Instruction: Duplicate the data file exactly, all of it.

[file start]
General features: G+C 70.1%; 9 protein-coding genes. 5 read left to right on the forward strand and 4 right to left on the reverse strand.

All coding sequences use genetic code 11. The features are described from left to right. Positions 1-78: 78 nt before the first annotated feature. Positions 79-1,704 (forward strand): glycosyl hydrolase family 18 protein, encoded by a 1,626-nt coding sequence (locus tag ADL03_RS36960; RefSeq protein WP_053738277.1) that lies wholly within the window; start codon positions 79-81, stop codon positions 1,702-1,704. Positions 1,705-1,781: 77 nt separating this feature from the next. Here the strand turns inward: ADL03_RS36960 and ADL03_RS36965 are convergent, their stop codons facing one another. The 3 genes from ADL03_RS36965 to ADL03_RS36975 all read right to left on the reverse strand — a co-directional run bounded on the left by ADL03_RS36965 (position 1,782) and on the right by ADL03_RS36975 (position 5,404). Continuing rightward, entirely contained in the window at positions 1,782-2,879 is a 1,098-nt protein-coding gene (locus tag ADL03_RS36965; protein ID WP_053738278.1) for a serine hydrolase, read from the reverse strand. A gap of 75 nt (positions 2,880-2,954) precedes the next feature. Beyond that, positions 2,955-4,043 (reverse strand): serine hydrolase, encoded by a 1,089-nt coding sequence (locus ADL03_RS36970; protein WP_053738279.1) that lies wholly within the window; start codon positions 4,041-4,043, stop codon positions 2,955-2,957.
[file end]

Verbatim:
General features: G+C 70.1%; 9 protein-coding genes. 5 read left to right on the forward strand and 4 right to left on the reverse strand.

All coding sequences use genetic code 11. The features are described from left to right. Positions 1-78: 78 nt before the first annotated feature. Positions 79-1,704 (forward strand): glycosyl hydrolase family 18 protein, encoded by a 1,626-nt coding sequence (locus tag ADL03_RS36960; RefSeq protein WP_053738277.1) that lies wholly within the window; start codon positions 79-81, stop codon positions 1,702-1,704. Positions 1,705-1,781: 77 nt separating this feature from the next. Here the strand turns inward: ADL03_RS36960 and ADL03_RS36965 are convergent, their stop codons facing one another. The 3 genes from ADL03_RS36965 to ADL03_RS36975 all read right to left on the reverse strand — a co-directional run bounded on the left by ADL03_RS36965 (position 1,782) and on the right by ADL03_RS36975 (position 5,404). Continuing rightward, entirely contained in the window at positions 1,782-2,879 is a 1,098-nt protein-coding gene (locus tag ADL03_RS36965; protein ID WP_053738278.1) for a serine hydrolase, read from the reverse strand. A gap of 75 nt (positions 2,880-2,954) precedes the next feature. Beyond that, positions 2,955-4,043 (reverse strand): serine hydrolase, encoded by a 1,089-nt coding sequence (locus ADL03_RS36970; protein WP_053738279.1) that lies wholly within the window; start codon positions 4,041-4,043, stop codon positions 2,955-2,957.